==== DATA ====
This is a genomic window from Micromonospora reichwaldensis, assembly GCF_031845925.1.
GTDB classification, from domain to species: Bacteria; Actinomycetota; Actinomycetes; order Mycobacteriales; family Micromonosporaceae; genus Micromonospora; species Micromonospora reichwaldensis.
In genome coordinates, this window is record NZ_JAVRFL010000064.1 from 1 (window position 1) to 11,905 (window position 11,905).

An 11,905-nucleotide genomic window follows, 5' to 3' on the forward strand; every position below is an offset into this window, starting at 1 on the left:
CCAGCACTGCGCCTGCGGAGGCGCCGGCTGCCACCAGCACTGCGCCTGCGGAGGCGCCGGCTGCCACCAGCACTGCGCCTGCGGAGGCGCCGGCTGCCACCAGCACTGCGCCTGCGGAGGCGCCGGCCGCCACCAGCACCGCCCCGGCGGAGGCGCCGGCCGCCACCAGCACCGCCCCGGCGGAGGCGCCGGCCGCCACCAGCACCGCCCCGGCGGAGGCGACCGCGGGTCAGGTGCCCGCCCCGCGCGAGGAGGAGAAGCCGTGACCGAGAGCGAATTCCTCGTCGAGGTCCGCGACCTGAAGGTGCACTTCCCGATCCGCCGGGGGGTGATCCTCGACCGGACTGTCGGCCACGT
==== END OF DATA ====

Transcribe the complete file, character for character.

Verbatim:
This is a genomic window from Micromonospora reichwaldensis, assembly GCF_031845925.1.
GTDB classification, from domain to species: Bacteria; Actinomycetota; Actinomycetes; order Mycobacteriales; family Micromonosporaceae; genus Micromonospora; species Micromonospora reichwaldensis.
In genome coordinates, this window is record NZ_JAVRFL010000064.1 from 1 (window position 1) to 11,905 (window position 11,905).

An 11,905-nucleotide genomic window follows, 5' to 3' on the forward strand; every position below is an offset into this window, starting at 1 on the left:
CCAGCACTGCGCCTGCGGAGGCGCCGGCTGCCACCAGCACTGCGCCTGCGGAGGCGCCGGCTGCCACCAGCACTGCGCCTGCGGAGGCGCCGGCTGCCACCAGCACTGCGCCTGCGGAGGCGCCGGCCGCCACCAGCACCGCCCCGGCGGAGGCGCCGGCCGCCACCAGCACCGCCCCGGCGGAGGCGCCGGCCGCCACCAGCACCGCCCCGGCGGAGGCGACCGCGGGTCAGGTGCCCGCCCCGCGCGAGGAGGAGAAGCCGTGACCGAGAGCGAATTCCTCGTCGAGGTCCGCGACCTGAAGGTGCACTTCCCGATCCGCCGGGGGGTGATCCTCGACCGGACTGTCGGCCACGT